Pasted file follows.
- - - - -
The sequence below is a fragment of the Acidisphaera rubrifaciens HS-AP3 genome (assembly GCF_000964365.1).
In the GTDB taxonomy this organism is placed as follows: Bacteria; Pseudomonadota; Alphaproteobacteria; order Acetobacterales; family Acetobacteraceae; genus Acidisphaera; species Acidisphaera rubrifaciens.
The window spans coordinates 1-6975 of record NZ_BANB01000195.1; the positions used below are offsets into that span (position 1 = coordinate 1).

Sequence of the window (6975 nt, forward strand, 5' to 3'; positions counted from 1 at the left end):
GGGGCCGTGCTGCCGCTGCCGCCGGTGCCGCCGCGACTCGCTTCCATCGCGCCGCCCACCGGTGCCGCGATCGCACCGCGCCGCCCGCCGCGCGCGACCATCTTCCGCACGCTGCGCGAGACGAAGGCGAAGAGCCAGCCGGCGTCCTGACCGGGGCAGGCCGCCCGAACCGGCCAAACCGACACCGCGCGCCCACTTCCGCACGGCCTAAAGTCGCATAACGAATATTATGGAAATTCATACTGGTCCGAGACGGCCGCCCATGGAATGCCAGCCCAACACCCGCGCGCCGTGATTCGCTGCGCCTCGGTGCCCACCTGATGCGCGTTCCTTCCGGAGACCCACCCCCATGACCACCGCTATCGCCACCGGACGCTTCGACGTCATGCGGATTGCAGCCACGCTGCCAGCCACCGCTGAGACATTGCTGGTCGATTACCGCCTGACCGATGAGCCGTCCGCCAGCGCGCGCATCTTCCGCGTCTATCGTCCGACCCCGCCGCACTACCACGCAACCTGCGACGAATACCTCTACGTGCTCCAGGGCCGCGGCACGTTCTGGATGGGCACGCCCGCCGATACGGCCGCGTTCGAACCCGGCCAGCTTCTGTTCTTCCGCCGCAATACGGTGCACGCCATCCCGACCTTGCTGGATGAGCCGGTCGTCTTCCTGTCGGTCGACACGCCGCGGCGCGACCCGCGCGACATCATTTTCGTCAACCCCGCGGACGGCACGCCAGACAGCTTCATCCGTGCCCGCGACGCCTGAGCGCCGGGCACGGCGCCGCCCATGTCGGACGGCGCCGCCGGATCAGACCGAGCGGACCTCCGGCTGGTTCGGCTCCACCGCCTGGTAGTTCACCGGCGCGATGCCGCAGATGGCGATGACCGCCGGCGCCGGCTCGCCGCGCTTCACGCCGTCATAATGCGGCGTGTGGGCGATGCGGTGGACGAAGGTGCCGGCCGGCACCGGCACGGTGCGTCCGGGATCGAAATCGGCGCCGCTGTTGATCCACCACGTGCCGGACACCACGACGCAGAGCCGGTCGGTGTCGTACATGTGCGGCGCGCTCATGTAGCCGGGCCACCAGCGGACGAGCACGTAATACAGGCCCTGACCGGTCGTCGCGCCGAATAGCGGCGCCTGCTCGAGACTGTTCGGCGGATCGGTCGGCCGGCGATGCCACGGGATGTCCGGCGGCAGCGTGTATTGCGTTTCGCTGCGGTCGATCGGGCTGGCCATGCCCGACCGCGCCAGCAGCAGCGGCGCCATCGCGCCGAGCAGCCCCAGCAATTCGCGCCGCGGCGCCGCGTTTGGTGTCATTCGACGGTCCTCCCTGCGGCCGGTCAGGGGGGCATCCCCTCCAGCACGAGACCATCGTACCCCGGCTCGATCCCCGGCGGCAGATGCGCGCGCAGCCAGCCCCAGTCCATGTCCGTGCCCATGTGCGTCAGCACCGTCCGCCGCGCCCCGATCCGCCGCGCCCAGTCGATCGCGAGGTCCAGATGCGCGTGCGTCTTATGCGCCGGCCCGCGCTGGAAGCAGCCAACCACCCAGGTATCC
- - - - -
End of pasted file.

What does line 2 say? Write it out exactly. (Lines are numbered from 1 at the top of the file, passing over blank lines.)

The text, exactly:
In the GTDB taxonomy this organism is placed as follows: Bacteria; Pseudomonadota; Alphaproteobacteria; order Acetobacterales; family Acetobacteraceae; genus Acidisphaera; species Acidisphaera rubrifaciens.